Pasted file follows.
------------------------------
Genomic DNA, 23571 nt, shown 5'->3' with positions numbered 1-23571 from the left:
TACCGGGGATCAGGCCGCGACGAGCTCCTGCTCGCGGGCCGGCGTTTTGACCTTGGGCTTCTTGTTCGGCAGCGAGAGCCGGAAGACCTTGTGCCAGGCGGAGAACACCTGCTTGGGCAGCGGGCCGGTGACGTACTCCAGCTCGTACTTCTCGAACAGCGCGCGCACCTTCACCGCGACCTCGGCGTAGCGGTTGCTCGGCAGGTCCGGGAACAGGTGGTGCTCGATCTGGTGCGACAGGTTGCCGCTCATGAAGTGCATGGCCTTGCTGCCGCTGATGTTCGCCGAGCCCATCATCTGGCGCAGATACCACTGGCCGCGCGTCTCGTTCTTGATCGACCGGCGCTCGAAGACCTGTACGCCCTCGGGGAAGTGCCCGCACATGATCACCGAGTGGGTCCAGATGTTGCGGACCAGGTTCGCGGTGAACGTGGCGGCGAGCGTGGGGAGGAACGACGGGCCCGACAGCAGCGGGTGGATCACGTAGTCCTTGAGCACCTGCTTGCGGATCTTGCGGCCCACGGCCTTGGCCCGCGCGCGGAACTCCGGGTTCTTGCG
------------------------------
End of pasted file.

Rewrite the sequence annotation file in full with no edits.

Genomic DNA, 23571 nt, shown 5'->3' with positions numbered 1-23571 from the left:
TACCGGGGATCAGGCCGCGACGAGCTCCTGCTCGCGGGCCGGCGTTTTGACCTTGGGCTTCTTGTTCGGCAGCGAGAGCCGGAAGACCTTGTGCCAGGCGGAGAACACCTGCTTGGGCAGCGGGCCGGTGACGTACTCCAGCTCGTACTTCTCGAACAGCGCGCGCACCTTCACCGCGACCTCGGCGTAGCGGTTGCTCGGCAGGTCCGGGAACAGGTGGTGCTCGATCTGGTGCGACAGGTTGCCGCTCATGAAGTGCATGGCCTTGCTGCCGCTGATGTTCGCCGAGCCCATCATCTGGCGCAGATACCACTGGCCGCGCGTCTCGTTCTTGATCGACCGGCGCTCGAAGACCTGTACGCCCTCGGGGAAGTGCCCGCACATGATCACCGAGTGGGTCCAGATGTTGCGGACCAGGTTCGCGGTGAACGTGGCGGCGAGCGTGGGGAGGAACGACGGGCCCGACAGCAGCGGGTGGATCACGTAGTCCTTGAGCACCTGCTTGCGGATCTTGCGGCCCACGGCCTTGGCCCGCGCGCGGAACTCCGGGTTCTTGCG